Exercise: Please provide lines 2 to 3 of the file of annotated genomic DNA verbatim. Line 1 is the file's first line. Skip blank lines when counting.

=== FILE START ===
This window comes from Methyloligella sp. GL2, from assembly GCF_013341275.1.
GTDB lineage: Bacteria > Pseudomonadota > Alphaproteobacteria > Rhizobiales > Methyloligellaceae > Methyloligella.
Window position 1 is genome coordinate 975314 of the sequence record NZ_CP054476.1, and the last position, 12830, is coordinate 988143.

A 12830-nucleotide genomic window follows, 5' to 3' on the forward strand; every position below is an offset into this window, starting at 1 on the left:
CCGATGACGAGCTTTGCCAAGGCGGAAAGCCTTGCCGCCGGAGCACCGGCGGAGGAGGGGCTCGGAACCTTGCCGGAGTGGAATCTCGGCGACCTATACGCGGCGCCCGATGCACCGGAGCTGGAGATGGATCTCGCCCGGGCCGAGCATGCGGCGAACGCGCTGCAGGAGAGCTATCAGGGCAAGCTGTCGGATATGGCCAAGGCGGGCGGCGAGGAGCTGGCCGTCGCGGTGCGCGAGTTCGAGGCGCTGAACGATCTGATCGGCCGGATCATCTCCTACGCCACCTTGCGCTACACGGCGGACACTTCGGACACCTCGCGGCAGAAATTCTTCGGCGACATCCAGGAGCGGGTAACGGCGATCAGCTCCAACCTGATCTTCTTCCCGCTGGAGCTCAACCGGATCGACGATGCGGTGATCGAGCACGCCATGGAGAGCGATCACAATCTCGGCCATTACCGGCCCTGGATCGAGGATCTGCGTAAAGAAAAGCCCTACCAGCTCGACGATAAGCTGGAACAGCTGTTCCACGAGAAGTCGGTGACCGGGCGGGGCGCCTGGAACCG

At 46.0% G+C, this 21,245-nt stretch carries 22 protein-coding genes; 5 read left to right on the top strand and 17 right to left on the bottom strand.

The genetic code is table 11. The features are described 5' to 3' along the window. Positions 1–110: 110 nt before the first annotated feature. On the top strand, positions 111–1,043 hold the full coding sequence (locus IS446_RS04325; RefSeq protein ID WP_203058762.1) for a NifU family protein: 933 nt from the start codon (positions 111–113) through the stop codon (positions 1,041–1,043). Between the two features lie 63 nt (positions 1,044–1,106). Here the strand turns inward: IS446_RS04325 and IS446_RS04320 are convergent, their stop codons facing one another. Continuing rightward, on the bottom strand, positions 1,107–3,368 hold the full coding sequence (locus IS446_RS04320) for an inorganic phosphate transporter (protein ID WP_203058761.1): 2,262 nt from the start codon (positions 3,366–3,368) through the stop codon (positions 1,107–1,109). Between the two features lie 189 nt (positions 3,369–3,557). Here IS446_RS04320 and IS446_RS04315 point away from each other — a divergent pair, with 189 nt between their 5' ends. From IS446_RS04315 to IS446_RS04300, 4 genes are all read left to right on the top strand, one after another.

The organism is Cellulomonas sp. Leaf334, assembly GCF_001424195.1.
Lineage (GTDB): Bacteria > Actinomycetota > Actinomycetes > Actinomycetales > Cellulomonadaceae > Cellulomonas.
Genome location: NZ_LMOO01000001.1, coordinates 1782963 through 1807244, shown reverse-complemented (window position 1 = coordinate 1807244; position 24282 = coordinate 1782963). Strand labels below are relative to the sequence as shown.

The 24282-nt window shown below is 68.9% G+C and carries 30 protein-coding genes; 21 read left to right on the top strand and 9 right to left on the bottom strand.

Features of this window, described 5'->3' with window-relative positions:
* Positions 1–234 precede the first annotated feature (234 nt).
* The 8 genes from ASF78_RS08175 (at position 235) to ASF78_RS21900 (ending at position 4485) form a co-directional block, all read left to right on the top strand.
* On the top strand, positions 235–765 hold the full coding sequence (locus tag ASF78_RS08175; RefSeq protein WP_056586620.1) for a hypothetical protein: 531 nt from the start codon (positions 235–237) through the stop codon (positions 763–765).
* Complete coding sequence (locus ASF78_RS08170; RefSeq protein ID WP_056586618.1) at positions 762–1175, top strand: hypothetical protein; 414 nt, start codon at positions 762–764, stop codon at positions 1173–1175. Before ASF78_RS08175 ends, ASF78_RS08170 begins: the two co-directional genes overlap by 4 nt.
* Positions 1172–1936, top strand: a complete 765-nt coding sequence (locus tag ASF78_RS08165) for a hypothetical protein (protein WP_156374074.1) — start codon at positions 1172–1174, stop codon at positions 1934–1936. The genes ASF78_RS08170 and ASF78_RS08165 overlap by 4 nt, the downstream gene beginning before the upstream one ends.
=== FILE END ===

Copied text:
GTDB lineage: Bacteria > Pseudomonadota > Alphaproteobacteria > Rhizobiales > Methyloligellaceae > Methyloligella.
Window position 1 is genome coordinate 975314 of the sequence record NZ_CP054476.1, and the last position, 12830, is coordinate 988143.